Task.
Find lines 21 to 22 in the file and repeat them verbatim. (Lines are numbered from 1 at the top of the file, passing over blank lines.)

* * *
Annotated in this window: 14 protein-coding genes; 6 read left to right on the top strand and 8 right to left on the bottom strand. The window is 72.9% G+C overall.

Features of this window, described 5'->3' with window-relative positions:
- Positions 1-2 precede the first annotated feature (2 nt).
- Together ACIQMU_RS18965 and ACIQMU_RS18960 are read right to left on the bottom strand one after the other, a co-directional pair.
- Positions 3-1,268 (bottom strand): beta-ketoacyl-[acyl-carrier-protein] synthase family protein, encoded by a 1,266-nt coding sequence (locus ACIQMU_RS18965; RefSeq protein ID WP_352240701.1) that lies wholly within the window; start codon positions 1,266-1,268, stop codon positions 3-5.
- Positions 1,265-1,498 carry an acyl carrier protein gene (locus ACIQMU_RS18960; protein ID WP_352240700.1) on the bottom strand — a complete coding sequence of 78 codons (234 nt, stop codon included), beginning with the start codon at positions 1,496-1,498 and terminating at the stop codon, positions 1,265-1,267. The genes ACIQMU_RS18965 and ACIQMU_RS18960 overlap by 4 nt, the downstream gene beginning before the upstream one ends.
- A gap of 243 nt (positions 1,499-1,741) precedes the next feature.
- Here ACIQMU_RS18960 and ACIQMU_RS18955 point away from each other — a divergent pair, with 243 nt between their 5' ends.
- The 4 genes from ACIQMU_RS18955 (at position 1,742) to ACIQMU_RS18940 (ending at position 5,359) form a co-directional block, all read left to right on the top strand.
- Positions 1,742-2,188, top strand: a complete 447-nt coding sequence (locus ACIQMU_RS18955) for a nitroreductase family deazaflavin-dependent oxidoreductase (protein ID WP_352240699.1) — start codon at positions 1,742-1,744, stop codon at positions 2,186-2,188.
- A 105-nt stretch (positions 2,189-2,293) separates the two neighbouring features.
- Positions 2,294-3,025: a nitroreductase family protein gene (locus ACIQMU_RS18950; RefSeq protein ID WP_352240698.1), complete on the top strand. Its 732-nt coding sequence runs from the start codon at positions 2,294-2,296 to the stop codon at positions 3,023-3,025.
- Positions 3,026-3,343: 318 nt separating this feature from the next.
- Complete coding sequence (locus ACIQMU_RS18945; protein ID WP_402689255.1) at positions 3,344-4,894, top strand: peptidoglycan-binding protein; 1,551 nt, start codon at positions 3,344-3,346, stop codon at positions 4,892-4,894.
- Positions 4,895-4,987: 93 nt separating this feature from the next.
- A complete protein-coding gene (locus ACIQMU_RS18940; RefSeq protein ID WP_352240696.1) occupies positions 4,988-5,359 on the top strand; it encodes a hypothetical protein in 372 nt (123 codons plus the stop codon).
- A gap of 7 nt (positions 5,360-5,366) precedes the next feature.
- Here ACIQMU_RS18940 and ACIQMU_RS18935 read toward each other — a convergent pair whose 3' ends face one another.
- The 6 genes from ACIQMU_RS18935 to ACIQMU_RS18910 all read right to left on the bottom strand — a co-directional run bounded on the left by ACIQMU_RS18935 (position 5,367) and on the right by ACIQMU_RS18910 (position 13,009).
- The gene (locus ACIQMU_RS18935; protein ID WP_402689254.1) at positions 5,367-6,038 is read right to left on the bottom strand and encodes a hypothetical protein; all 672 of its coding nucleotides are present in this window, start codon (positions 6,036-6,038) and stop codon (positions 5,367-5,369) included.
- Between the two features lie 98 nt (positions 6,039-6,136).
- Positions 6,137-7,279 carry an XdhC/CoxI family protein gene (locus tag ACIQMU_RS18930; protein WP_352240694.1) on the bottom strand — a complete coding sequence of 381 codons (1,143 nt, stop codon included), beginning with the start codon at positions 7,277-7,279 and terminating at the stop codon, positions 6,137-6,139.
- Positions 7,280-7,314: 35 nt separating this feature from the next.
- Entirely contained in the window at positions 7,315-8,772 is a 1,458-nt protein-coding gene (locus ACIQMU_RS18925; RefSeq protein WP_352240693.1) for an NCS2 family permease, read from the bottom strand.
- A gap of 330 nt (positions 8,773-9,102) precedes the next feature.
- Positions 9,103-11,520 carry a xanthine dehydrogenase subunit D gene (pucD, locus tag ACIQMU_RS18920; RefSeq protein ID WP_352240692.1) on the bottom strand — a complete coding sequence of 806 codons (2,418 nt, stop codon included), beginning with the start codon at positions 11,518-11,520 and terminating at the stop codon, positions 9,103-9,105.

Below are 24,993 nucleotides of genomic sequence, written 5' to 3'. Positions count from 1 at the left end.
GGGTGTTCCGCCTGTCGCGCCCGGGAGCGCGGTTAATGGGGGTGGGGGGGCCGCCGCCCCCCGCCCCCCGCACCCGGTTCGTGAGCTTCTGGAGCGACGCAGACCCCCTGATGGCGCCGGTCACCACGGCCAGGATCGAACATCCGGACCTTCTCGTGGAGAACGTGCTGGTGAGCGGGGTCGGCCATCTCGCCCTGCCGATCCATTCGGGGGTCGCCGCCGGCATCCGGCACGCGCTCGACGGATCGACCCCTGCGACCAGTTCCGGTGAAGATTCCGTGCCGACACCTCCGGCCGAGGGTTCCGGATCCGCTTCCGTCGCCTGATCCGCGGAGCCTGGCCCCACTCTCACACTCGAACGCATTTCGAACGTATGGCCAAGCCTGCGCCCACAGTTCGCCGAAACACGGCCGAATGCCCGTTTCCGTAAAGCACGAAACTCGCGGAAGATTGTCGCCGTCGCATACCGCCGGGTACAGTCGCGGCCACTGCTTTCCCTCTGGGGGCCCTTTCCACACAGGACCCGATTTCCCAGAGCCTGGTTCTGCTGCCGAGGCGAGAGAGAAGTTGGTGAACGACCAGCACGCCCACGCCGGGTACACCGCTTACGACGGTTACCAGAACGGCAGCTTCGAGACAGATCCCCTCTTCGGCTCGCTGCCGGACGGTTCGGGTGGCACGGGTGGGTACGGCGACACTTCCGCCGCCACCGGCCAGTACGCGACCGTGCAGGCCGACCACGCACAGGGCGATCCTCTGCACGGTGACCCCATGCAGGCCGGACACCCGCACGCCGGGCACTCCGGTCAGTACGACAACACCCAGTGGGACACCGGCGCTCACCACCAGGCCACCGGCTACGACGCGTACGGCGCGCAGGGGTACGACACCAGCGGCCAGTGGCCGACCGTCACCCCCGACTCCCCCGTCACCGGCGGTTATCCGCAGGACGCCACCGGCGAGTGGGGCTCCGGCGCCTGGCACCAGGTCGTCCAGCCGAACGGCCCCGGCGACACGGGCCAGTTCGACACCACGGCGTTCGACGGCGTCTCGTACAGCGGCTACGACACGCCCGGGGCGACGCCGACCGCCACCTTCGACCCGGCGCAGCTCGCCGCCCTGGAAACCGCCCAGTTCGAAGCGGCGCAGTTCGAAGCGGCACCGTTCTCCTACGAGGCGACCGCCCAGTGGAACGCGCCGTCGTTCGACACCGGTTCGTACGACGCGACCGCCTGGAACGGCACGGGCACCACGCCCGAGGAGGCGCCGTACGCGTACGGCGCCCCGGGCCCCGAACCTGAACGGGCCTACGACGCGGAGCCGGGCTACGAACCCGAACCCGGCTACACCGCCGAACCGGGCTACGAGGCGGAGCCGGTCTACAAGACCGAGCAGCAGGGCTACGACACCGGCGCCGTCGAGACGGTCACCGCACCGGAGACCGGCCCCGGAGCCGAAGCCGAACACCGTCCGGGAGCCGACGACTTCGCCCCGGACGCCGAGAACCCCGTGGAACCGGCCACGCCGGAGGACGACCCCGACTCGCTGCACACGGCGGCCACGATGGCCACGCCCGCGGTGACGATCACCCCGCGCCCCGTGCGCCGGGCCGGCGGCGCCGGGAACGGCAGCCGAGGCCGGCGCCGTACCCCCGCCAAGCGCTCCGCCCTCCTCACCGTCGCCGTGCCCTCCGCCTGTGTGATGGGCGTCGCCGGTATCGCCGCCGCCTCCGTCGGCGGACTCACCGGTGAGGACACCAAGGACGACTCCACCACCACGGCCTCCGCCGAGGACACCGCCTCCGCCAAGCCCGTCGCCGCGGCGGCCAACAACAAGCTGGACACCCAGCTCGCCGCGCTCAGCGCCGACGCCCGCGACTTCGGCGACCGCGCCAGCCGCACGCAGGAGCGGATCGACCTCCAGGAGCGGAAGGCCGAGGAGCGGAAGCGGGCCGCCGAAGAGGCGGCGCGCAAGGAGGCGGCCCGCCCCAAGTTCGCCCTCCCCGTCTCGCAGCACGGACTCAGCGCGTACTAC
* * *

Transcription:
- Between the two features lie 98 nt (positions 6,039-6,136).
- Positions 6,137-7,279 carry an XdhC/CoxI family protein gene (locus tag ACIQMU_RS18930; protein WP_352240694.1) on the bottom strand — a complete coding sequence of 381 codons (1,143 nt, stop codon included), beginning with the start codon at positions 7,277-7,279 and terminating at the stop codon, positions 6,137-6,139.